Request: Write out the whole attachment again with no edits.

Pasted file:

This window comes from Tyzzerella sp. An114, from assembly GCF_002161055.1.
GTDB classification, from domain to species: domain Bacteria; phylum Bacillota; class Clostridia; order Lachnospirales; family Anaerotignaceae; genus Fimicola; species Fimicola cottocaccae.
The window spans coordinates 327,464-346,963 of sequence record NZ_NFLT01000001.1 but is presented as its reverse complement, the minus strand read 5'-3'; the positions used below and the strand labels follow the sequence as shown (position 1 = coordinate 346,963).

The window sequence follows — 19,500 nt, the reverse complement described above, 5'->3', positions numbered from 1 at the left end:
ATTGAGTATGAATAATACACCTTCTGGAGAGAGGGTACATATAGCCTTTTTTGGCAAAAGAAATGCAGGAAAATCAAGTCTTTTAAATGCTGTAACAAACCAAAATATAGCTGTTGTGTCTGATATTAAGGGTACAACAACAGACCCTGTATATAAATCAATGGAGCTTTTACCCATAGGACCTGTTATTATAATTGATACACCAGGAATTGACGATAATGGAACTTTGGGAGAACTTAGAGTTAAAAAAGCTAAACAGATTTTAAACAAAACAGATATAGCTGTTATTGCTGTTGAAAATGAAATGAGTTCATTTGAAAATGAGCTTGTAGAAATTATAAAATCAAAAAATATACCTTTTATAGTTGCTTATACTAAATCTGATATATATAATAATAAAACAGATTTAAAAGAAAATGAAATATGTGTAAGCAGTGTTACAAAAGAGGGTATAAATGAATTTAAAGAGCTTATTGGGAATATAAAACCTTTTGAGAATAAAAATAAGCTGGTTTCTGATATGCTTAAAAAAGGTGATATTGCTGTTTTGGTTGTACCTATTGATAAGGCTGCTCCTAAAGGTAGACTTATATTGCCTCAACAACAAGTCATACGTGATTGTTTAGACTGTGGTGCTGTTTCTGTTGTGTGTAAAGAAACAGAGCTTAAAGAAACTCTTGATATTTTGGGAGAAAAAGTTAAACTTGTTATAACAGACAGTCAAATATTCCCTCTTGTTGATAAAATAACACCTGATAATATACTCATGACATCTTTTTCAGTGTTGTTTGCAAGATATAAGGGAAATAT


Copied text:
This window comes from Tyzzerella sp. An114, from assembly GCF_002161055.1.
GTDB classification, from domain to species: domain Bacteria; phylum Bacillota; class Clostridia; order Lachnospirales; family Anaerotignaceae; genus Fimicola; species Fimicola cottocaccae.
The window spans coordinates 327,464-346,963 of sequence record NZ_NFLT01000001.1 but is presented as its reverse complement, the minus strand read 5'-3'; the positions used below and the strand labels follow the sequence as shown (position 1 = coordinate 346,963).

The window sequence follows — 19,500 nt, the reverse complement described above, 5'->3', positions numbered from 1 at the left end:
ATTGAGTATGAATAATACACCTTCTGGAGAGAGGGTACATATAGCCTTTTTTGGCAAAAGAAATGCAGGAAAATCAAGTCTTTTAAATGCTGTAACAAACCAAAATATAGCTGTTGTGTCTGATATTAAGGGTACAACAACAGACCCTGTATATAAATCAATGGAGCTTTTACCCATAGGACCTGTTATTATAATTGATACACCAGGAATTGACGATAATGGAACTTTGGGAGAACTTAGAGTTAAAAAAGCTAAACAGATTTTAAACAAAACAGATATAGCTGTTATTGCTGTTGAAAATGAAATGAGTTCATTTGAAAATGAGCTTGTAGAAATTATAAAATCAAAAAATATACCTTTTATAGTTGCTTATACTAAATCTGATATATATAATAATAAAACAGATTTAAAAGAAAATGAAATATGTGTAAGCAGTGTTACAAAAGAGGGTATAAATGAATTTAAAGAGCTTATTGGGAATATAAAACCTTTTGAGAATAAAAATAAGCTGGTTTCTGATATGCTTAAAAAAGGTGATATTGCTGTTTTGGTTGTACCTATTGATAAGGCTGCTCCTAAAGGTAGACTTATATTGCCTCAACAACAAGTCATACGTGATTGTTTAGACTGTGGTGCTGTTTCTGTTGTGTGTAAAGAAACAGAGCTTAAAGAAACTCTTGATATTTTGGGAGAAAAAGTTAAACTTGTTATAACAGACAGTCAAATATTCCCTCTTGTTGATAAAATAACACCTGATAATATACTCATGACATCTTTTTCAGTGTTGTTTGCAAGATATAAGGGAAATAT